We’re breaking down what a bull market is and why investors like bull markets way more than bear markets. The broad definition of a bull market is a sustained period where prices rise, usually in months or years. The term is most commonly used in reference to the stock market, but other asset classes can have bull markets as well, such as, real estate, commodities or foreign currencies. Now, generally when you hear people talk about a bull market, what you can somewhat safely assume is that they’re talking about the stock market.
Now, there isn’t a formal qualification for what defines a bull market and there are several different definitions depending on who you ask. One commonly accepted definition of a bull market is when stocks rise 20% or more following a previous 20% or more decline and then followed by another 20% decline. We don’t have to go too far back to see this in action. Here’s a look at the S&P 500 from the early 2000s to the beginning of the financial crisis. As you can see in the chart, a bull market in stocks began in 2003, after the dot-com crash bottomed out, and the S&P nearly doubled in the years that followed, until the financial crisis where the market fell sharply in late 2008 and early 2009. We’ve been in a bull market since the S&P is up over 300% since the lows of the Great Recession. We can say at this point that we’ve been in a bull market for the past decade, but we don’t know the full extent of it because the dates of a bull market can only be known in retrospect. Ditto for the bull market’s counterpart, the bear market. Take everything I just said in reverse and you have the details of a bear market. It’s a period when the market, in our case the stock market, is down 20% or more. The main takeaway is that bull markets are generally times of prosperity and growth and bull markets tend to happen during periods when the economy is strong or strengthening and the core economic metrics, like, GDP growth and company profits will be strong, while other metrics like unemployment will tend to trend lower. One of the best non-numerical indicators is consumer and investor confidence. During a bull market there’s a strong overall demand for stocks and the general tone of market commentary tends to be positive.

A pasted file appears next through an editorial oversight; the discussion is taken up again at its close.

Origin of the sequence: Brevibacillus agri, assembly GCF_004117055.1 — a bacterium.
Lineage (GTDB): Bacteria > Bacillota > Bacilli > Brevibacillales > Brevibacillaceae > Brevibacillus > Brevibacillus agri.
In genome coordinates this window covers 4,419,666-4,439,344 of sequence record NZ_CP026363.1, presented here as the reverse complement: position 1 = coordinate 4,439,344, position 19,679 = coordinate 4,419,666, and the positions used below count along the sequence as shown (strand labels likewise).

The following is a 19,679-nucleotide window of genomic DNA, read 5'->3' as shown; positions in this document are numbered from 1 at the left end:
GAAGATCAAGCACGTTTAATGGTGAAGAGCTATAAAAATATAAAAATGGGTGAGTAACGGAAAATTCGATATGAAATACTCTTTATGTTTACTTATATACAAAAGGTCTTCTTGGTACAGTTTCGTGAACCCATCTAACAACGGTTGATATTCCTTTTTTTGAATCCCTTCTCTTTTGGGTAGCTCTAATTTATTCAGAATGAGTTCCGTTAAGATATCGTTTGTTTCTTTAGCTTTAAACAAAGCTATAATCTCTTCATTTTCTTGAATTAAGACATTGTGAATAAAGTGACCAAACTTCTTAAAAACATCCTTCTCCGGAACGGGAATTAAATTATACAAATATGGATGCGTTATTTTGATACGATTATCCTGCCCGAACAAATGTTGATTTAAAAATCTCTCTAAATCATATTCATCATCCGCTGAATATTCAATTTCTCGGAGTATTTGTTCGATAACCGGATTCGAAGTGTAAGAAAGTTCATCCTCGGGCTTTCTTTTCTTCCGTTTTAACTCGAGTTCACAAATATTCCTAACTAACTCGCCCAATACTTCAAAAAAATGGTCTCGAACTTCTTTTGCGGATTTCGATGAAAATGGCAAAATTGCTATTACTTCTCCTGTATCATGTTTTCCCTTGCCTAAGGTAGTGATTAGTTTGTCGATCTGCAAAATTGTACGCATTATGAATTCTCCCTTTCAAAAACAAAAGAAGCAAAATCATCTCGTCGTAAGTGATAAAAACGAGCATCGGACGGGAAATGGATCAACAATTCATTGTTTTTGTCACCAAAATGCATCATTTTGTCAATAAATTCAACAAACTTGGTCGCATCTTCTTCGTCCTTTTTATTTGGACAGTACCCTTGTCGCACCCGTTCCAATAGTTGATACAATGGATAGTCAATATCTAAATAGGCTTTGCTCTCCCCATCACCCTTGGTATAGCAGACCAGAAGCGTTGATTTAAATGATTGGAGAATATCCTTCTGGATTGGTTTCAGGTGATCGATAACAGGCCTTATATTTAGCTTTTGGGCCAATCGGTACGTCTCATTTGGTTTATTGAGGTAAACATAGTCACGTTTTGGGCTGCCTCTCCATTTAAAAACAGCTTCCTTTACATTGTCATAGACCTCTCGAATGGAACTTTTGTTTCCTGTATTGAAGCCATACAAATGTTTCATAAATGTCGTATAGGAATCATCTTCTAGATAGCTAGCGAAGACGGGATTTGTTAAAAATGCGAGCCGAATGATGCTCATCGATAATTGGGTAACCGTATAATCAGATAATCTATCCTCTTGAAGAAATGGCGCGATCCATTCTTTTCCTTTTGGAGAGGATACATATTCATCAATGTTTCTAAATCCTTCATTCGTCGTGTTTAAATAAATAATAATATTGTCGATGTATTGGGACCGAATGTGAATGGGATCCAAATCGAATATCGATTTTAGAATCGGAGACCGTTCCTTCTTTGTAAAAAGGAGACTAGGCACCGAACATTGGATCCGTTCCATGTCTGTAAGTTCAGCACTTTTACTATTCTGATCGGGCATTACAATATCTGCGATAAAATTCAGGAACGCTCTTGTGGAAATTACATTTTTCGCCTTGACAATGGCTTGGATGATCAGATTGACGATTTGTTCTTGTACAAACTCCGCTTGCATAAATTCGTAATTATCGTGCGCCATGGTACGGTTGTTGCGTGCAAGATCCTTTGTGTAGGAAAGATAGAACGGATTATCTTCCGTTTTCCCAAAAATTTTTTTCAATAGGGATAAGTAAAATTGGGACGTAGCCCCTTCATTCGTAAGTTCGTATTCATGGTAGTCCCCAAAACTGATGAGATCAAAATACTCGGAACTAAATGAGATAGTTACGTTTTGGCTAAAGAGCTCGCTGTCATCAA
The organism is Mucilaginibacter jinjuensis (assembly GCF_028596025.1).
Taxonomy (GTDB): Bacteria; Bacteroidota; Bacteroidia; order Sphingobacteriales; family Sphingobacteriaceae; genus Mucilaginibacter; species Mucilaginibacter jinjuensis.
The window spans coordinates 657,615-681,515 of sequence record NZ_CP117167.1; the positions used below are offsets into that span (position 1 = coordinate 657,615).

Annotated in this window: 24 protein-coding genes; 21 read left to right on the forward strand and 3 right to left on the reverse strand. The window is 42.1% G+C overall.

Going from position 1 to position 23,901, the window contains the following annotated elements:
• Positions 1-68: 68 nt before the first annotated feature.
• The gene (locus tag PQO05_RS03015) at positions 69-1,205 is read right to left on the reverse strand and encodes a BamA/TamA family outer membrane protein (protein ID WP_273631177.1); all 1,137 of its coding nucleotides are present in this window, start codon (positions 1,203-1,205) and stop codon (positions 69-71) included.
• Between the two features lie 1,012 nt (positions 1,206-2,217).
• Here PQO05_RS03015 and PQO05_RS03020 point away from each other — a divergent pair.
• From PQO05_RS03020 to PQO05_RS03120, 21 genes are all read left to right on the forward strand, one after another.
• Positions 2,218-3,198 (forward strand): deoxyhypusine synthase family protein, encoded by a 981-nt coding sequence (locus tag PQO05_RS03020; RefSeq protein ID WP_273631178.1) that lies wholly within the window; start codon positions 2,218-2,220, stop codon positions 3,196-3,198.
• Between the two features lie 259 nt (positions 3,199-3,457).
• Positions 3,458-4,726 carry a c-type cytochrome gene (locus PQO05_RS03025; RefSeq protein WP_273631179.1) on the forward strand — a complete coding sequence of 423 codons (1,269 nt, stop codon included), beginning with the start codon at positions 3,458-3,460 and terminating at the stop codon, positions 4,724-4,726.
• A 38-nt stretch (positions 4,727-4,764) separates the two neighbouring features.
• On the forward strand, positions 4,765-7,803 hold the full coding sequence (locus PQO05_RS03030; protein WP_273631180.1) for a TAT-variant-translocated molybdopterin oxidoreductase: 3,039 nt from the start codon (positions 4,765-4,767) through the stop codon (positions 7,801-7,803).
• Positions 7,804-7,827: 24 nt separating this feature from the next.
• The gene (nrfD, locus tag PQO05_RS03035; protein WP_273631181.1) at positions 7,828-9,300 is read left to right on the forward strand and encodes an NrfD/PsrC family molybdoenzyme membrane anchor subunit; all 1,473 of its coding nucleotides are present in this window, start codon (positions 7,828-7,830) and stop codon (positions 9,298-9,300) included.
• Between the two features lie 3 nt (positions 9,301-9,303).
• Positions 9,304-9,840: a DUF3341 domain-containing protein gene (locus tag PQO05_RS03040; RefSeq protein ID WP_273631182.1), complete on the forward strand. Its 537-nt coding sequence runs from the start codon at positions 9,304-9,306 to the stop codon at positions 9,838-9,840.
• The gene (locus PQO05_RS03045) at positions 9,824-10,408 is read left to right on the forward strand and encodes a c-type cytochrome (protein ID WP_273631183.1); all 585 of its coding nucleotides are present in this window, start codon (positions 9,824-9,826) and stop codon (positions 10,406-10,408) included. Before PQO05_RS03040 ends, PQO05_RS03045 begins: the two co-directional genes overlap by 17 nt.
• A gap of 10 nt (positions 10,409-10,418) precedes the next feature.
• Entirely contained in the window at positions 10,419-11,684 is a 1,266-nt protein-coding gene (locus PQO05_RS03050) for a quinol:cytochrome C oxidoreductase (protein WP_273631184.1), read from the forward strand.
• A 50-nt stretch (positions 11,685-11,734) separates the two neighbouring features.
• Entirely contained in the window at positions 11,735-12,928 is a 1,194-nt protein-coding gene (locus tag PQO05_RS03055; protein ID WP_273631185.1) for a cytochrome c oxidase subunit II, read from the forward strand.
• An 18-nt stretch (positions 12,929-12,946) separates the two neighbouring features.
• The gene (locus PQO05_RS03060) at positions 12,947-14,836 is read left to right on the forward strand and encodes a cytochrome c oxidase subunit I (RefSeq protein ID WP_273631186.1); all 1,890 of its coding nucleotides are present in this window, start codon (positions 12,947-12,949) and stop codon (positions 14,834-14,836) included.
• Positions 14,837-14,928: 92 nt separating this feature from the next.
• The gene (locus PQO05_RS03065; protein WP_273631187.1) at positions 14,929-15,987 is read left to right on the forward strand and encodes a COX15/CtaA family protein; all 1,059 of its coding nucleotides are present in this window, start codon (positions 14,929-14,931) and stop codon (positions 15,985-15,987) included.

Now on the flipside, bear markets are marked by negativity and pessimism and these are generally periods where companies are cutting back, possibly closing locations or laying off workers. As those dominoes start to fall, unemployment can rise, growth can slow or even turn negative and investor and consumer confidence can start to wane. As people start to worry about that short-term outlook, they may sell investments, hoping to avoid losing money or more money, and this behavior can become widespread causing stock prices to plummet.
Now, you might be wondering what to bears and bulls have to do with stock prices? The term bear market is named for the manner in which a bear tends to attack. A bear will usually swipe its paws in a downward motion on its prey, and for that reason a decline in stock prices is a bear market. Similarly, the term bull market is derived from the way a bull attacks its prey. Because bulls tend to charge with their horns thrusting upward in the air, periods of rising stock prices are called bull markets. Unfortunately for investors, bull market periods that last too long can give way to bear markets, and that makes sense, good times generally aren’t sustainable indefinitely. Some bull markets end because of large economic issues, some irrational exuberance or some due to bad actors and other factors. The point is, all bull markets do end at some point. Likewise, at some point during a bear market, investors will eventually become enticed by the low stock prices and begin reinvesting in the market. As trading activity increases and investor confidence begins to grow, a bear market can eventually transition into a bull market. Based on the history lesson from before and what you may already know about the stock market, you might realize that bull and bear markets are somewhat part of the natural economic flow of things. If you take a long-term historical look, you’ll realize that bull and bear markets are an unavoidable part of how the stock market operates. As we’re recording this video right now, we are deep in a bull market and we will inevitably flip to a bear market at some point soon, it’s a matter of when, not if. Now, all that may sound concerning, but it doesn’t have to be if you have the right mindset. Investment firm Invesco, ran the numbers and from 1957 to 2018, there were ten bull markets and ten bear markets. During that period, the average bull market lasted 55 months and gained over ma 150%, and the average bear market lasted just under a year and lost around 34%. The takeaway here is that major market drops tend to happen quickly and their dips pale in comparison to the steady march of economic growth and the longer bull markets that accompany it.